Palladium catalysed hydroesterification and aminocarbonylation of substituted alkenes and alkynes
Du Plessis, Maretha
MetadataShow full item record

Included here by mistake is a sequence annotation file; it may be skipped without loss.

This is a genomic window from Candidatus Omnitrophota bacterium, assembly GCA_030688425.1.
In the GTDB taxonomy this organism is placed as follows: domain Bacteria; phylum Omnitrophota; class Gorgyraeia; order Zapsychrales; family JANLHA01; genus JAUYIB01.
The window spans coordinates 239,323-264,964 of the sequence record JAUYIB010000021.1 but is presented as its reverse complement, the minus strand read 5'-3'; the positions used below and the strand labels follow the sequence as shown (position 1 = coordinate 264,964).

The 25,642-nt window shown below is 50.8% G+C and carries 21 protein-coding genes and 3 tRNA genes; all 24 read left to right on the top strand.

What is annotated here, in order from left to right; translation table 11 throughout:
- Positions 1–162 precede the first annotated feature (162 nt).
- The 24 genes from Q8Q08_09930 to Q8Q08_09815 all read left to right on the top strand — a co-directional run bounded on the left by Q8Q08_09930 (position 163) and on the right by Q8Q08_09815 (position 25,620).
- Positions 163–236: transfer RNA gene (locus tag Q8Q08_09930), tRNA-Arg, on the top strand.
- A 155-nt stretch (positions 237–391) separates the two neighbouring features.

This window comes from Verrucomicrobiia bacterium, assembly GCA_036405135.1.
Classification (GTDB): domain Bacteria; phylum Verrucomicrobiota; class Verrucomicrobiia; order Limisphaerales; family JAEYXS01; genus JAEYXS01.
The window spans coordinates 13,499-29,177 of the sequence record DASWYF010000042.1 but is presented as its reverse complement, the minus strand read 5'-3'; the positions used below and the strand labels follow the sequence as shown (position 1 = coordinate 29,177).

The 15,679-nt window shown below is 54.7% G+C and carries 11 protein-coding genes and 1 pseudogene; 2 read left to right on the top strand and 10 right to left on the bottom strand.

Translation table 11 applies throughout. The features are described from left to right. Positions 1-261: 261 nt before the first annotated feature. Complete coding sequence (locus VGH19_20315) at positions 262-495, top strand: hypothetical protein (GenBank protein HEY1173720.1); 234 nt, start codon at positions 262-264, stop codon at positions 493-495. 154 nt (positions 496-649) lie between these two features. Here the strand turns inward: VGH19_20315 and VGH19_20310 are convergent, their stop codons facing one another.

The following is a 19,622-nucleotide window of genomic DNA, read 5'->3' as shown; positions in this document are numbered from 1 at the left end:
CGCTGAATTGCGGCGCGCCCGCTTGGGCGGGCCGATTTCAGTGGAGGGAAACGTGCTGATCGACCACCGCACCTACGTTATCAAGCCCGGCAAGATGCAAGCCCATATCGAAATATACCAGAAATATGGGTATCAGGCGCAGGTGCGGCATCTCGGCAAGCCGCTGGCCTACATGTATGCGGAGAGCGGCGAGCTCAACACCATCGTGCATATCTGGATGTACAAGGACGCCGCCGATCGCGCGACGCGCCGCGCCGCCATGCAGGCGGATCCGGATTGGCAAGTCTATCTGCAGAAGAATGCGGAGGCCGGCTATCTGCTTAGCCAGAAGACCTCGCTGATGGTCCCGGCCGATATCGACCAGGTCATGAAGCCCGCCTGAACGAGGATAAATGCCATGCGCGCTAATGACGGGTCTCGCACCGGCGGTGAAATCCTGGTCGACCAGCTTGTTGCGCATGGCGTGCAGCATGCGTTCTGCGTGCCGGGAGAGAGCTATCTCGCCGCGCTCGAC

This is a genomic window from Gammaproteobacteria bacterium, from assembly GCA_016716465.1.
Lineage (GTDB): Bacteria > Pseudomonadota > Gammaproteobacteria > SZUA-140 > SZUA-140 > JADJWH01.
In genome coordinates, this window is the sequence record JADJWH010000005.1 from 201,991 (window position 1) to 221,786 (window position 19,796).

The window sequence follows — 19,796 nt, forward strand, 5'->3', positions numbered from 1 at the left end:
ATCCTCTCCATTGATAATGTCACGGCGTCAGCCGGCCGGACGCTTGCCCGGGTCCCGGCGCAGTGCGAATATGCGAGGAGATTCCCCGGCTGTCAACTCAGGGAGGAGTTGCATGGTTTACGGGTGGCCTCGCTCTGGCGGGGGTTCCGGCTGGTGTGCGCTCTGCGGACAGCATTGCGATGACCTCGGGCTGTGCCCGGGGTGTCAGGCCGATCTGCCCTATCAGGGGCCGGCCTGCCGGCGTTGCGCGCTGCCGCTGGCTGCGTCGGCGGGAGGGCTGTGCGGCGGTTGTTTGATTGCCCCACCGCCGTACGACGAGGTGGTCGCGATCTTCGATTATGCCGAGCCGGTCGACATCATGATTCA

Since the aim of this study was to investigate the influence of the electronic environment around the double bond of alkenes on the reactivity and regioselectivity of the methoxycarbonylation reaction for developing new methodology towards the synthesis of isoflavonoids, several aryl substituted alkenes were subjected to methoxycarbonylation utilizing the Pd(OAc)2/Al(OTf)3/PPh3 catalyst system in MeOH under the optimum conditions of 35 bar of CO pressure and 95 °C. In order to be able to compare current results with literature values, 1-octene, 2-octene and styrene, were the first substrates to be methoxycarbonylated and gave anticipated high conversions (100%, 83% and 91%, respectively) to the expected linear (l) and branched (b) methyl esters, methyl nonanoate and methyl 2-methylnonanoate as well as methyl 3-phenylpropanoate and methyl 2- phenylpropanoate, respectively in a l:b ratio of ca. 3:1. A set of trans-β-methylstyrene analogues, i.e. trans-β-methylstyrene, trans-p-methoxy-β-methylstyrene and trans-omethoxy- β-methylstyrene as well as a set of allylbenzene analogues, i.e. allylbenzene, pmethoxyallylbenzene, p-trifluoromethylallylbenzene, o-methoxyallylbenzene and otrifluoromethanesulfonyloxyallylbenzene were subjected to the methoxycarbonylation reaction conditions and the products obtained in high conversions (88-96%) except for the alkenes with methoxy substituents in the para-position, i.e. p-methoxy-β-methylstyrene and p-methoxyallylbenzene (49% and 66%, respectively). During these investigations isomerization of the double bond in the β-methylstyrenes to the terminal position, forming allylbenzene analogues proved to be a feasible side-reaction, so the same products, i.e. linear (l), branched (b) and benzylic (bn) carboxylated products were formed from the β- methylstyrenes and corresponding allylbenzenes. During the investigation it was also found that a p-methoxy substituent on the β-methylstyrene or allylbenzene resulted in a decrease in reaction rate, while an o-methoxy substituent increases the reaction rate substantially in comparison to the p-methoxy analogues. Ortho-substituents (methoxy or triflate group) also resulted in a drastic increase in the formation of the linear products for both the β- methylstyrene and allylbenzene substrates, i.e. 3:2:1 vs. 10:4:1 and 8:2:1 vs. 15:5:1 vs. 5:1:0, respectively. It was also determined that a more electron-rich aromatic ring has an enhancing effect on the formation of the benzylic products as was determined by the methoxycarbonylation of 1,3-diphenylpropene, which gave methyl 2,4-diphenylbutanoate in 64% yield and 95% regioselectivity. Sterically more demanding disubstituted and trisubstituted double bonds, like in α-methylstyrene and 2-methyl-1-phenylprop-1-ene, were also subjected to the methoxycarbonylation reaction and resulted in the formation of methyl 3- phenylbutanoate in 63% and methyl 3-methyl-4-phenylbutanonate in 26% yield, respectively, albeit after extended reaction periods (4-6 h). Since the availability of CO and thus the CO concentration in solution should have a significant influence on the rate of the reactions unless CO is not involved in the rate limiting step of the process, the effect of mass transfer limitations on the reaction rate of the substrates mentioned above were also studied and it was found that an 8-18% increase in reaction rates were observed for conditions of proper mass transfer for styrene, allylbenzene, and p- and omethoxyallylbenzenes where isomerization of the double bond is insignificant. Since hydroesterification under microwave radiation conditions has not been reported to date, the effect, if any, of microwave radiation vs. thermal heating conditions were also investigated. Owing to the pressure limit (12 bar) of the glass reaction vessel in the microwave reactor all reactions were executed at 12 bar in order to allow direct comparison of the results and a definite increase in reaction rate (99% conversion after only 10 min. vs. 99% after 30 min. at 35 bar) was observed for the microwave hydroesterification reactions of 1- octene and styrene. Although a general increase in reaction rate was not found for the allylbenzene substrate, a ca. 15% increase in yield was observed for p-methoxyallylbenzene (20% vs. 37%), o-methoxyallylbenzene (73% vs. 89%) and β-methylstyrene (66% vs. 88%) as substrates when the microwave reactions were compared to those performed under conventional heating under the same pressure. When the nucleophile in the carbonylation reactions was changed from oxygen (methanol) to nitrogen (aniline) and the ligand to BINAP in the same catalyst system, the first aminocarbonylation reaction was observed. Reaction of the o- and p-methoxy substituted allylbenzenes with aniline, anisidine and 4-chloroaniline resulted in the successful formation of the linear and branched amides (anilides) in 87-97% yield. Extending the methodology to trans-β-methylstyrene and α-methylstyrene with aniline, however, gave the amides in only 18% and 16% yield, respectively. When the aminocarbonylation of allylbenzene was investigated with strongly deactivated anilines (2,4-dichloro- and 4-nitroaniline), primary amines (butylamine and benzylamine) and amides (acetamide) no product formation could be detected, so it was suspected that the reaction may be dependent on the pKa of the amine, with pKa-values below 3 being too acidic and pKa-values above 9 basic enough to be deactivated by complexation to the Lewis acid [Al(OTf)3] in the catalyst system. Although the successful hydroamidation (25% conversion) of 4-chlorobenzylamine (pKa = 9.17) gave some credence to this hypothesis, this aspect of the investigation still needs more attention in a follow-up investigation. Subsequently, attention was turned towards the original aim of this project, i.e. methoxycarbonylation of stilbene analogues. Unsubstituted stilbene, 4-methoxystilbene and 2-methoxystilbene, however, gave poor results (conversions = 16-19% and yields = 2-6%), although some selectivity (4:1 for 2-methoxystilbene) towards the formation of the distal isomer, i.e. methyl 3-(2-methoxyphenyl)-2-phenylpropanoate, was observed. Since the alkoxycarbonylation of alkynes is a well-documented reaction and these substrates could also function as starting material for the synthesis of isoflavonoids, albeit with an additional reduction step, the investigation was changed to the methoxycarbonylation of substituted diphenylacetylenes. In order to evaluate the influence of electron-donating and electron-withdrawing substituents on the rings of the phenylphenylacetylenes on the regioselectivity of the reactions, 4-methoxyphenyl- and (2-methoxyphenyl)phenylacetylene were prepared both in 69% yield by utilizing the Sonogashira coupling under conventional heating conditions (CuI/DABCO/K2CO3/DMF). (2,4-Dimethoxyphenyl)phenylacetylene was prepared in 91% yield by utilizing the Pd(PPh3)2Cl2/CuI/Et2NH/DMF reagent system under microwave irradiation (200 W). The electron-deficient diphenylacetylenes, (4- trifluoromethanesulfonyloxyphenyl)phenylacetylene, 4-methoxyphenyl-4'-trifluoromethanesulfonyloxyphenylacetylene and 4-methoxyphenyl-2',4'-bis(trifluoromethanesulfonyloxy)- phenylacetylene, were prepared in overall 81%, 87% and 19% yields via Sonogashira coupling and formation of the triflate from the free phenolic analogues. The 2-, 4-methoxy and 4-triflate substituted diphenylacetylenes, with the exception of (2,4- dimethoxyphenyl)phenylacetylene, were excellent substrates for the methoxycarbonylation reaction catalysed by Pd(OAc)2/Al(OTf)3/BINAP and gave good to excellent conversions (>97%) and yields (89%, 89% and 71%). Owing to Lewis acid catalysed methanol addition to the triple bond and subsequent demethylation, (2,4-dimethoxyphenyl)phenylacetylene gave only 35% of the desired product, which was accompanied by 46% of the corresponding deoxybenzoin. While some selectivity towards the proximal isomer of the esters were found for the two monomethoxy substituted diphenylacetylenes (2:1, proximal:distal), the methoxy carbonylation of (4-trifluoromethanesulfonyloxyphenyl)phenylacetylene gave the two esters in a ratio of 1:1. Methoxycarbonylation of the 4-methoxyphenyl-4'-trifluoromethanesulfonyloxyphenylacetylene and 4-methoxyphenyl-2',4'-bis(trifluoromethanesulfonyloxy)- phenylacetylene led to the two ester products in 71 and 72% yields, respectively with the proximal isomer (carboxylate function next to the methoxy carrying ring) obtained in a 3:1 and excellent 18:1 ratio, respectively. It was thus amply demonstrated that substituted diphenylacetylenes can be methoxycarbonylated successfully and that high selectivity towards the isomer that would allow cyclization to the 6-membered heterocyclic ring of the isoflavonoid nucleus is possible. Method development for the preparation of diphenylacetylenes with substitution patterns resembling those found in naturally occurring isoflavonoids and the synthesis of those isoflavonoids could therefore be embarked upon with confidence. Complete development of this new methodology towards the synthesis of isoflavonoids and the preparation of these compounds in enantiomerically pure form through stereoselective reduction of the remaining double bond in the methoxycarbonylated diphenylacetylenes, will receive further attention in a follow-up investigation.